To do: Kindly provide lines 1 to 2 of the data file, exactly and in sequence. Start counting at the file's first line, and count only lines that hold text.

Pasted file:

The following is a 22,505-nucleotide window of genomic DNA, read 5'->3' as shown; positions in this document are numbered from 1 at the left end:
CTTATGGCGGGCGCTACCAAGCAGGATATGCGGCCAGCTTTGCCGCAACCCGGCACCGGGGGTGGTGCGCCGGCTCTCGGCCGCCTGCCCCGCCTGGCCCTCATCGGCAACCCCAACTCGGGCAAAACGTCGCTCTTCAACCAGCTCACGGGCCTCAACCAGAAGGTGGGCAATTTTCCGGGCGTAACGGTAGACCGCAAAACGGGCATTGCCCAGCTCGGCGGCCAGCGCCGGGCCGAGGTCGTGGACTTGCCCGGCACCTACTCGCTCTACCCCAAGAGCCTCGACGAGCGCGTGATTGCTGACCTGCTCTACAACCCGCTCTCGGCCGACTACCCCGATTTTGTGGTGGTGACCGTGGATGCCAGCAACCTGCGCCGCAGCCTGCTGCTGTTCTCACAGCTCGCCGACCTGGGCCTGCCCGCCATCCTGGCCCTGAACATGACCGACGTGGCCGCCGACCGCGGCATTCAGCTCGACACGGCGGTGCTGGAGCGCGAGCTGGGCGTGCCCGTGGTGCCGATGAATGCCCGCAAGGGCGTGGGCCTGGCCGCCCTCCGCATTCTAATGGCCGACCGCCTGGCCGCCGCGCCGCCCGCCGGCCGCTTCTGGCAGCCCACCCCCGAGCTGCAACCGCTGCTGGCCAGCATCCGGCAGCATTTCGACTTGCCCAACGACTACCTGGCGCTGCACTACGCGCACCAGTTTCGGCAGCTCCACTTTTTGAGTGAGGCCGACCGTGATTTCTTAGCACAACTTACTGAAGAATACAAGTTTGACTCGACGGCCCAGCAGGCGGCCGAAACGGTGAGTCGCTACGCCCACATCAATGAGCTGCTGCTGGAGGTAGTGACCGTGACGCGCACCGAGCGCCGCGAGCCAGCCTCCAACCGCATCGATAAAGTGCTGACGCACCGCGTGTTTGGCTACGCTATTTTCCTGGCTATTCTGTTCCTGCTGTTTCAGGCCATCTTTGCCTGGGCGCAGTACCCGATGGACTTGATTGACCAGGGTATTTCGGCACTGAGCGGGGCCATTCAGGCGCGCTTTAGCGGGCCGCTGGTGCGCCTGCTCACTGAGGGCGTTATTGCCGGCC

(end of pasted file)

The following is a 22,505-nucleotide window of genomic DNA, read 5'->3' as shown; positions in this document are numbered from 1 at the left end:
CTTATGGCGGGCGCTACCAAGCAGGATATGCGGCCAGCTTTGCCGCAACCCGGCACCGGGGGTGGTGCGCCGGCTCTCGGCCGCCTGCCCCGCCTGGCCCTCATCGGCAACCCCAACTCGGGCAAAACGTCGCTCTTCAACCAGCTCACGGGCCTCAACCAGAAGGTGGGCAATTTTCCGGGCGTAACGGTAGACCGCAAAACGGGCATTGCCCAGCTCGGCGGCCAGCGCCGGGCCGAGGTCGTGGACTTGCCCGGCACCTACTCGCTCTACCCCAAGAGCCTCGACGAGCGCGTGATTGCTGACCTGCTCTACAACCCGCTCTCGGCCGACTACCCCGATTTTGTGGTGGTGACCGTGGATGCCAGCAACCTGCGCCGCAGCCTGCTGCTGTTCTCACAGCTCGCCGACCTGGGCCTGCCCGCCATCCTGGCCCTGAACATGACCGACGTGGCCGCCGACCGCGGCATTCAGCTCGACACGGCGGTGCTGGAGCGCGAGCTGGGCGTGCCCGTGGTGCCGATGAATGCCCGCAAGGGCGTGGGCCTGGCCGCCCTCCGCATTCTAATGGCCGACCGCCTGGCCGCCGCGCCGCCCGCCGGCCGCTTCTGGCAGCCCACCCCCGAGCTGCAACCGCTGCTGGCCAGCATCCGGCAGCATTTCGACTTGCCCAACGACTACCTGGCGCTGCACTACGCGCACCAGTTTCGGCAGCTCCACTTTTTGAGTGAGGCCGACCGTGATTTCTTAGCACAACTTACTGAAGAATACAAGTTTGACTCGACGGCCCAGCAGGCGGCCGAAACGGTGAGTCGCTACGCCCACATCAATGAGCTGCTGCTGGAGGTAGTGACCGTGACGCGCACCGAGCGCCGCGAGCCAGCCTCCAACCGCATCGATAAAGTGCTGACGCACCGCGTGTTTGGCTACGCTATTTTCCTGGCTATTCTGTTCCTGCTGTTTCAGGCCATCTTTGCCTGGGCGCAGTACCCGATGGACTTGATTGACCAGGGTATTTCGGCACTGAGCGGGGCCATTCAGGCGCGCTTTAGCGGGCCGCTGGTGCGCCTGCTCACTGAGGGCGTTATTGCCGGCC